Conversely, elite athletes have injuries not because of collisions but because of overuse. “Michael Phelps prematurely ended his swimming career due to burnout—despite all the gold medals, he never wanted to get in a pool again.”

Stillness is the key, let’s value moderation and let’s know our limits. Don’t burn out.


Ryan Holiday talks about Dov Charney, the founder of American Apparel who wanted to be accessible to everyone inside and outside of his company. As the company grew to 250 stores in 20 countries he soon found himself getting less sleep at night and even ended sleep-deprived. He wanted to micromanage everything and mistakes over mistakes, he ruined the billion-dollar company he created until it disintegrated in 2014.

“A 2017 study actually found that lack of sleep increases negative repetitive thinking. Abusing the body leads the mind to abuse itself”

“Sleep is the recharging of the internal batteries whose energy stores we recruit in order to do our work. It is a meditative practice. It is stillness. It’s the time when we turn off. It’s built into our biology for a reason.”

Besides eating and breathing, getting enough sleep deeply heals the body. It’s the most important source of recovery in our lives.

Proper sleep helps in our development. “In addition to its energy renewing function, sleep is also a period during which substantial growth and repair occurs—most of it at the deepest level of sleep, when slow-wave delta brainwaves are dominant.” Psychologist Dan Kripke studied the sleep patterns of one million people over six years. He discovered that the mortality rates were the highest (2,5 times higher) for those sleeping less than four hours. Those who sleep more than ten hours also have a relatively high mortality rate (1,5 times higher). This is to say that sleep deprivation and too much sleep, significantly increase the risk of mortality.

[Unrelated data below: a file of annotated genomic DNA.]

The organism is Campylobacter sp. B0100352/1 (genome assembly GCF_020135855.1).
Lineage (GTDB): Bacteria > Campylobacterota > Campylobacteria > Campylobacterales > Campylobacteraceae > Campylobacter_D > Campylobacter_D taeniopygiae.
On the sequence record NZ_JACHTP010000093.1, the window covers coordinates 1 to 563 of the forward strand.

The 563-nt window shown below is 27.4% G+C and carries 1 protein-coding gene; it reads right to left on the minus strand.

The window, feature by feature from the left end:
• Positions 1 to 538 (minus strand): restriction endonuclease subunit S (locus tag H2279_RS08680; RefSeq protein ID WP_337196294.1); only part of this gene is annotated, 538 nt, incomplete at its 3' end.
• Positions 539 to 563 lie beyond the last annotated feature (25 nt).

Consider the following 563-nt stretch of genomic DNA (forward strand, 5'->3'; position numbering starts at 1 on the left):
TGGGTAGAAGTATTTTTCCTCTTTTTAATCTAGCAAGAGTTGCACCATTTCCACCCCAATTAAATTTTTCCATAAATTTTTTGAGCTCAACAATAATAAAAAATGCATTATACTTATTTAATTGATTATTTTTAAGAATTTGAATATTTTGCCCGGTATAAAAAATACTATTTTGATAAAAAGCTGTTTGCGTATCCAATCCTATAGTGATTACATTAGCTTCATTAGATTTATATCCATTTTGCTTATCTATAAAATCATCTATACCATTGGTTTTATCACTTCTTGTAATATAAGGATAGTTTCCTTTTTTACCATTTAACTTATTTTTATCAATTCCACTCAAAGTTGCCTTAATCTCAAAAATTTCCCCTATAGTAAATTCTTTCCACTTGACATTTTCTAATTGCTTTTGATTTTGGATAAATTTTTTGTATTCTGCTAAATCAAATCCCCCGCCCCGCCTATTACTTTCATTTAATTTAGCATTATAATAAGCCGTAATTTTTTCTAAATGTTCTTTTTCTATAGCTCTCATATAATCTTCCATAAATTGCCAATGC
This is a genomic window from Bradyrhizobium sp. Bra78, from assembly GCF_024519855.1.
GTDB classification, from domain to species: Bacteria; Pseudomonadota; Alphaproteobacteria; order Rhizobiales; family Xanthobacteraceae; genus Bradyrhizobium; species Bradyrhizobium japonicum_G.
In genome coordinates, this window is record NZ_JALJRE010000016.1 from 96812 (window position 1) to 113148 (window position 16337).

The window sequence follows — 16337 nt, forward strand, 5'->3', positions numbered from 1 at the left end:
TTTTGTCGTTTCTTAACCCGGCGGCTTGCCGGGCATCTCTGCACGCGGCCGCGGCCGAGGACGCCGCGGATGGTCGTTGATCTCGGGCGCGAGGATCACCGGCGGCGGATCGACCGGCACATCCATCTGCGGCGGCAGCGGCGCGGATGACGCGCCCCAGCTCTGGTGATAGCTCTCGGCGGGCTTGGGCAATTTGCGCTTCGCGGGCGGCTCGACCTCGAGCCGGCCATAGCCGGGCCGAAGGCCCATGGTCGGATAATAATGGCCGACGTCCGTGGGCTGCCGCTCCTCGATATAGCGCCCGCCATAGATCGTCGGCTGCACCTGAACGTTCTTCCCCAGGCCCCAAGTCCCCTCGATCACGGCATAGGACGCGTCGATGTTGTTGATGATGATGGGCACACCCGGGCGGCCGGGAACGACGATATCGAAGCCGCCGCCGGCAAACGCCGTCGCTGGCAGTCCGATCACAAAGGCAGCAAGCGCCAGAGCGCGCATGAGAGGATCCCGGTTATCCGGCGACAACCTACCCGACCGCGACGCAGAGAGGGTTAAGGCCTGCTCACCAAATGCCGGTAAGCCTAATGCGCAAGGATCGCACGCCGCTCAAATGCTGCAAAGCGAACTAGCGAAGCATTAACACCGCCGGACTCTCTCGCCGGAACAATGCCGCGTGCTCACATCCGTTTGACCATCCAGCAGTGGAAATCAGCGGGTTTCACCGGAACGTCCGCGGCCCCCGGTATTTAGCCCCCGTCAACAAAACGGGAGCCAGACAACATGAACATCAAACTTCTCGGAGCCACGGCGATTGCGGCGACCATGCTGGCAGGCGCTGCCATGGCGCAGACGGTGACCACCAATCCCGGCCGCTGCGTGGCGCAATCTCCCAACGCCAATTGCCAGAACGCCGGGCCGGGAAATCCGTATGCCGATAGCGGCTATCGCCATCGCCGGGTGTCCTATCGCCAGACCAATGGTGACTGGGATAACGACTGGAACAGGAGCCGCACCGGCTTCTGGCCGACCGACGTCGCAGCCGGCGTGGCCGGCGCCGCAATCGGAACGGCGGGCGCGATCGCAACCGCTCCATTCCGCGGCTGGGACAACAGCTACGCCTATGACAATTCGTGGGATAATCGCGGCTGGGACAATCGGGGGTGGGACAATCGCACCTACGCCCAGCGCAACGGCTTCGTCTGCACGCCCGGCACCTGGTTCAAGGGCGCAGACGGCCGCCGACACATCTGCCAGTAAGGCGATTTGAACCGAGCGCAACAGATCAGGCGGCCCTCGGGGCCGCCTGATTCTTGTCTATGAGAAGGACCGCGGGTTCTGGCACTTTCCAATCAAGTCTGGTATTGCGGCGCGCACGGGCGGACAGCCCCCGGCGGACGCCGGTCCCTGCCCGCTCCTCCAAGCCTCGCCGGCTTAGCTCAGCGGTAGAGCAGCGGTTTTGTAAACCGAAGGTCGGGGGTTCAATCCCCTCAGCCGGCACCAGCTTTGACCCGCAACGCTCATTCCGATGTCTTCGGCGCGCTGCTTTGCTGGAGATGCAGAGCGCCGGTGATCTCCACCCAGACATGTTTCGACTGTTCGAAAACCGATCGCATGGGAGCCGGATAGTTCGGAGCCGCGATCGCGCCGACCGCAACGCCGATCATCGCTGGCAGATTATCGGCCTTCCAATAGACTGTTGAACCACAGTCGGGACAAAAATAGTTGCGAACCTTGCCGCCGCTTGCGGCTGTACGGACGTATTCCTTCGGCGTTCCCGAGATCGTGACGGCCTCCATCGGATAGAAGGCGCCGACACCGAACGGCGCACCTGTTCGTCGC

“Shift workers also suffer a far higher incidence of coronary artery disease and heart attacks than do day workers.”

“The longer, more continuously and later at night you work, the less efficient and more mistake-prone you become.” (The power of full engagement, Jim Loehr and Tony Schwartz)

Getting enough sleep will not only help you be in peace with yourself, it deeply heals the body and you’ll be able to perform at your best.


High performing people all have a common trait: they fully engage in their activities and they strategically disengage by resting. Practicing a hobby is the perfect way to disengage from work.

Ryan Holiday talks about William Gladstone who loved chopping down huge trees by hand, that was his leisure. Gladstone also loved long hikes and mountain climbing. Leisure can take any form as long as it rests your mind.

“In Greek, “leisure” is rendered as scholé—that is, school. Leisure historically meant simply freedom from the work needed to survive, freedom for intellectual or creative pursuits. It was learning and study and the pursuit of higher things.”

In his book “Essentialism: a disciplined pursuit of less”, Greg McKewon calls leisure “play” and he highlights “play has the power to significantly improve everything from personal health to relationships to education to organizations’ ability to innovate. “Play,” he says, “leads to brain plasticity, adaptability, and creativity.” As he succinctly puts it, “Nothing fires up the brain like play.”

Stillness is the key and you’ll need to play and to find a hobby.


Leisure is a positive thing, escapism not. Some people want to escape from real life by destroying themselves with alcohol or drugs; they want to numb the pain they’re feeling. But it’s a losing strategy.

“The problem is that you can’t flee despair. You can’t escape, with your body, problems that exist in your mind and soul. You can’t run away from your choices—you can only fix them with better choices.”

Instead of wanting vacation all the time, create a life you don’t want to escape from.


“If we want to be good and feel good, we have to do good”

“What is better? To live as a coward or to die a hero? […] To refuse a call from your fellow humans or to dive in bravely and help them when they need you?”

“A person who makes selfish choices or acts contrary to their conscience will never be at peace.”

“Do the hard good deeds. “You must do the thing you cannot do,” Eleanor Roosevelt said. It will be scary. It won’t always be easy, but know that what is on the other side of goodness is true stillness.”


If there is one thing that all of us are sure to experience someday, it would be death. Since the first time we were born, we cannot avoid it.

As a conclusion, Ryan Holiday wrote “Most of this book has been about how to live well. But in so doing, it is also about how to die well. Because they are the same thing.”